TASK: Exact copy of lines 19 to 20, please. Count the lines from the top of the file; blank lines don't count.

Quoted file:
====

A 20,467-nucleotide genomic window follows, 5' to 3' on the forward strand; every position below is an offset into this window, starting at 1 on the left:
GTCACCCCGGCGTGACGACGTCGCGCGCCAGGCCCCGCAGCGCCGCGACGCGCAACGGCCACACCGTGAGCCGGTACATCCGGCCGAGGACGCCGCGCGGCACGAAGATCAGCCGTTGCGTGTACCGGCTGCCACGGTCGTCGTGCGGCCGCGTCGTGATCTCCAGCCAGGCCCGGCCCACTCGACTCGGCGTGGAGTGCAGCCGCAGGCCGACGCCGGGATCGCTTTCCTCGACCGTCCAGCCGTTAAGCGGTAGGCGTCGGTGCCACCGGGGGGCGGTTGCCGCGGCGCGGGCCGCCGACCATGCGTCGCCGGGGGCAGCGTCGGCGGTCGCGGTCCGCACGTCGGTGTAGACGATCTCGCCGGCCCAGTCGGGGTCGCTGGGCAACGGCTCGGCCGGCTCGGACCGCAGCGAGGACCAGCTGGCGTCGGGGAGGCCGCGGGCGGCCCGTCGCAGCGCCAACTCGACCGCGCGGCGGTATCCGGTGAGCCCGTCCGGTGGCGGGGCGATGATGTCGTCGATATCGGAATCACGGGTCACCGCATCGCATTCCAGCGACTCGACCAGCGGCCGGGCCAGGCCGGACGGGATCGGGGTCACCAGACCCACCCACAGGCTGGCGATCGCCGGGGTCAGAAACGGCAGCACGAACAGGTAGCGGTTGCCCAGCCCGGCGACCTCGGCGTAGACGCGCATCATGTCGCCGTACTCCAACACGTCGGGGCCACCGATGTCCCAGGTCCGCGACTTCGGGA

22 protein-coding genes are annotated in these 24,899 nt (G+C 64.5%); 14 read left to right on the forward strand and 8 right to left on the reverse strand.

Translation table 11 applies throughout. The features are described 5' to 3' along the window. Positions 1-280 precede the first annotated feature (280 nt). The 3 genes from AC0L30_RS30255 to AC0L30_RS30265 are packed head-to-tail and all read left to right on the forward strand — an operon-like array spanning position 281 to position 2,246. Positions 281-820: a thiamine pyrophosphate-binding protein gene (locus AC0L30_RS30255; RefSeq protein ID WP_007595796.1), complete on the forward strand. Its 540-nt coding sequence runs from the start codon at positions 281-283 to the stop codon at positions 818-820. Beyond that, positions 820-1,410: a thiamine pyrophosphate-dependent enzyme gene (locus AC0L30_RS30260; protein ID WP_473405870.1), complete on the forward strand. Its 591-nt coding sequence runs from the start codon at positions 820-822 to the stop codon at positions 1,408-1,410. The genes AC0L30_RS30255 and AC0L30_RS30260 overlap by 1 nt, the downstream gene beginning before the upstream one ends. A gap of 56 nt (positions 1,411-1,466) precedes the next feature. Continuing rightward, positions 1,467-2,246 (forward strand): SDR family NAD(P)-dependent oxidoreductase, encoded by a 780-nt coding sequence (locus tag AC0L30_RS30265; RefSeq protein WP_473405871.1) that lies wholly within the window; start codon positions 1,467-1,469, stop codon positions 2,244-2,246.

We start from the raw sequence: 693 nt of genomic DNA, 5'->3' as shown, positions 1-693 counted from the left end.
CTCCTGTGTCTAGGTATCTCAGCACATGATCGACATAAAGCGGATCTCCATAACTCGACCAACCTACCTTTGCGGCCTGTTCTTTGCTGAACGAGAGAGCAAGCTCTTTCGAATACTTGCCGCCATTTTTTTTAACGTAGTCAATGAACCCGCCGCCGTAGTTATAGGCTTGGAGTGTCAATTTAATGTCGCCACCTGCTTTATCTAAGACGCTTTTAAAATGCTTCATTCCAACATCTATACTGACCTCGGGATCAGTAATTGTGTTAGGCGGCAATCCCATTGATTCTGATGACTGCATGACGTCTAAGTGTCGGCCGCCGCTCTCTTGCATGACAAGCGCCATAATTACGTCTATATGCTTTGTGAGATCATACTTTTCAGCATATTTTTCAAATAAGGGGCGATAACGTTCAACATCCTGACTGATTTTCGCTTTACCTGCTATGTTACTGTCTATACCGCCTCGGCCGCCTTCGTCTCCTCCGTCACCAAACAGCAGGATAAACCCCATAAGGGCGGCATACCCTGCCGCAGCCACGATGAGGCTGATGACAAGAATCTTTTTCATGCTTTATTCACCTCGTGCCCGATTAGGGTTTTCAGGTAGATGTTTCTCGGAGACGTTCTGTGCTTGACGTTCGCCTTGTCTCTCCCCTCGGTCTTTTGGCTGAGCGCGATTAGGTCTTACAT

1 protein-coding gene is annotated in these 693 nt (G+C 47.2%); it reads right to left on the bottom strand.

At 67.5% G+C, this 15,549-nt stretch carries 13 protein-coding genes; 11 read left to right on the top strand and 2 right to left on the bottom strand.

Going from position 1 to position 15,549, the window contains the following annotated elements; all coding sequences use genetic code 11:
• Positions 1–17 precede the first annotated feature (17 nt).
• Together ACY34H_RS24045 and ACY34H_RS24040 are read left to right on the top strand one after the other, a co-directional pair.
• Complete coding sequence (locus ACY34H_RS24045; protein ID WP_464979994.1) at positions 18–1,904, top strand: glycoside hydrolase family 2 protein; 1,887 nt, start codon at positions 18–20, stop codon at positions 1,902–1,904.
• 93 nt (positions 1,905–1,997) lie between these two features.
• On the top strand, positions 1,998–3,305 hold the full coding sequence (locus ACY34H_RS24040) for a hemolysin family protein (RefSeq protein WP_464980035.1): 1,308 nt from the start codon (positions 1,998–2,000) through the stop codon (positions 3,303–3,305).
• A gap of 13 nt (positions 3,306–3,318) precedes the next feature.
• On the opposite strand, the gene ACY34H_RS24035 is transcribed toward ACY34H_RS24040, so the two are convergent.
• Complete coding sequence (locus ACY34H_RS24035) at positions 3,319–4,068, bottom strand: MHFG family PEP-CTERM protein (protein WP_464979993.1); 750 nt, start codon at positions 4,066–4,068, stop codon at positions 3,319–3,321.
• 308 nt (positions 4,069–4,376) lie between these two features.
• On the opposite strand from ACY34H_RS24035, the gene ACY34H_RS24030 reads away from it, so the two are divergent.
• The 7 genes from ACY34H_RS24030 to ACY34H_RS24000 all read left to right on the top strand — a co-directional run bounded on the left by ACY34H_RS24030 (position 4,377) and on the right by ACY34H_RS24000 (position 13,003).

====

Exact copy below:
• On the opposite strand from ACY34H_RS24035, the gene ACY34H_RS24030 reads away from it, so the two are divergent.
• The 7 genes from ACY34H_RS24030 to ACY34H_RS24000 all read left to right on the top strand — a co-directional run bounded on the left by ACY34H_RS24030 (position 4,377) and on the right by ACY34H_RS24000 (position 13,003).